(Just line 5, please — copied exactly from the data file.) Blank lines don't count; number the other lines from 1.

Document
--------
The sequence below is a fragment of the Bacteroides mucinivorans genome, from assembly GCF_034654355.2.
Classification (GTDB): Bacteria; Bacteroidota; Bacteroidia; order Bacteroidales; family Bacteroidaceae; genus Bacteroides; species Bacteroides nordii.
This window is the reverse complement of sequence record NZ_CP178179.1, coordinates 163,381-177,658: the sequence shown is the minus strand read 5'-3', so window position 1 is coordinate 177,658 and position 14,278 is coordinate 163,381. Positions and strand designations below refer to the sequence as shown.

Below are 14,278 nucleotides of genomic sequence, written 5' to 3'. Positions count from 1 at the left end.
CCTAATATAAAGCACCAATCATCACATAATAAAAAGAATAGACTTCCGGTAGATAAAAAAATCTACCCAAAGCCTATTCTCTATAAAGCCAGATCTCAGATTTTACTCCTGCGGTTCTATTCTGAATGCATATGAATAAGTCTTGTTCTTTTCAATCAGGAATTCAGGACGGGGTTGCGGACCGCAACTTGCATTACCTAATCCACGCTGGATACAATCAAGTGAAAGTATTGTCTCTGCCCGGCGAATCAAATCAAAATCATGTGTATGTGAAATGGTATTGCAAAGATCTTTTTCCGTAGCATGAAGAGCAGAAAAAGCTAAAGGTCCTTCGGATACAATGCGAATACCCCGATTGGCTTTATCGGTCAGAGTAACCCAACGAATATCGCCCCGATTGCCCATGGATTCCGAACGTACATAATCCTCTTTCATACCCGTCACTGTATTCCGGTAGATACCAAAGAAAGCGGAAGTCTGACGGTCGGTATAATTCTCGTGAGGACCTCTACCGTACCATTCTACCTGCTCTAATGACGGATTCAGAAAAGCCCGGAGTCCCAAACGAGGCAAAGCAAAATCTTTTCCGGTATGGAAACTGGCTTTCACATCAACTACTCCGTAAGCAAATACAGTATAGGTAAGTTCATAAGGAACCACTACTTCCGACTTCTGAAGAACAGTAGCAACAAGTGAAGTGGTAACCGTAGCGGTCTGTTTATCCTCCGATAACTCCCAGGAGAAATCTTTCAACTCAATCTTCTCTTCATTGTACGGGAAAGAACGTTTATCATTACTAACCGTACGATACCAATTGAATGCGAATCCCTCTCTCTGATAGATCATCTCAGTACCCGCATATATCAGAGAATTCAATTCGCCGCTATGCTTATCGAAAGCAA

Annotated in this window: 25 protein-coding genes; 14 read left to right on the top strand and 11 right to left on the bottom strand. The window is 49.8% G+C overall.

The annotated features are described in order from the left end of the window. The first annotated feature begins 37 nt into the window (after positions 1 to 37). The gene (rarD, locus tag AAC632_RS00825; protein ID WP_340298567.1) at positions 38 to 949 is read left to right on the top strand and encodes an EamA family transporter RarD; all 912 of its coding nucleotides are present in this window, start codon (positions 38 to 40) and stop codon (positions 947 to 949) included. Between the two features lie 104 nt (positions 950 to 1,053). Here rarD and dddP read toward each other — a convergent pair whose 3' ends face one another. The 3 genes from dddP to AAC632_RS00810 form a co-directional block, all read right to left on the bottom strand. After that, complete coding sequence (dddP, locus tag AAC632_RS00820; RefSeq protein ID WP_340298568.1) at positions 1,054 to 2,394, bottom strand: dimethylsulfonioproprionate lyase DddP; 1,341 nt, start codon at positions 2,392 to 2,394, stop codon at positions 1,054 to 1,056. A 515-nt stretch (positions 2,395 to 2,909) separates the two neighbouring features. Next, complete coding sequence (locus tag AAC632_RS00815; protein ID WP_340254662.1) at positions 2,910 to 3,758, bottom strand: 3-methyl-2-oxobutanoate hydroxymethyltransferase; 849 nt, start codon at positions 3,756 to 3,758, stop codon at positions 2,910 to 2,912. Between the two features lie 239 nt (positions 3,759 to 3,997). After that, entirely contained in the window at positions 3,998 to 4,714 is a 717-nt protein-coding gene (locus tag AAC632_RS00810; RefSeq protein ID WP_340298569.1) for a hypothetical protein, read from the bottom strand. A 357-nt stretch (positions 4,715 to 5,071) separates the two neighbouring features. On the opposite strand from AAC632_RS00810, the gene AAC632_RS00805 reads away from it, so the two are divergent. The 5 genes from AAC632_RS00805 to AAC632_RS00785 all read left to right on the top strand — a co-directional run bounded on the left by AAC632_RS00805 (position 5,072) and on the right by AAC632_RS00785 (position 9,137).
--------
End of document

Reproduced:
CCTAATATAAAGCACCAATCATCACATAATAAAAAGAATAGACTTCCGGTAGATAAAAAAATCTACCCAAAGCCTATTCTCTATAAAGCCAGATCTCAGATTTTACTCCTGCGGTTCTATTCTGAATGCATATGAATAAGTCTTGTTCTTTTCAATCAGGAATTCAGGACGGGGTTGCGGACCGCAACTTGCATTACCTAATCCACGCTGGATACAATCAAGTGAAAGTATTGTCTCTGCCCGGCGAATCAAATCAAAATCATGTGTATGTGAAATGGTATTGCAAAGATCTTTTTCCGTAGCATGAAGAGCAGAAAAAGCTAAAGGTCCTTCGGATACAATGCGAATACCCCGATTGGCTTTATCGGTCAGAGTAACCCAACGAATATCGCCCCGATTGCCCATGGATTCCGAACGTACATAATCCTCTTTCATACCCGTCACTGTATTCCGGTAGATACCAAAGAAAGCGGAAGTCTGACGGTCGGTATAATTCTCGTGAGGACCTCTACCGTACCATTCTACCTGCTCTAATGACGGATTCAGAAAAGCCCGGAGTCCCAAACGAGGCAAAGCAAAATCTTTTCCGGTATGGAAACTGGCTTTCACATCAACTACTCCGTAAGCAAATACAGTATAGGTAAGTTCATAAGGAACCACTACTTCCGACTTCTGAAGAACAGTAGCAACAAGTGAAGTGGTAACCGTAGCGGTCTGTTTATCCTCCGATAACTCCCAGGAGAAATCTTTCAACTCAATCTTCTCTTCATTGTACGGGAAAGAACGTTTATCATTACTAACCGTACGATACCAATTGAATGCGAATCCCTCTCTCTGATAGATCATCTCAGTACCCGCATATATCAGAGAATTCAATTCGCCGCTATGCTTATCGAAAGCAA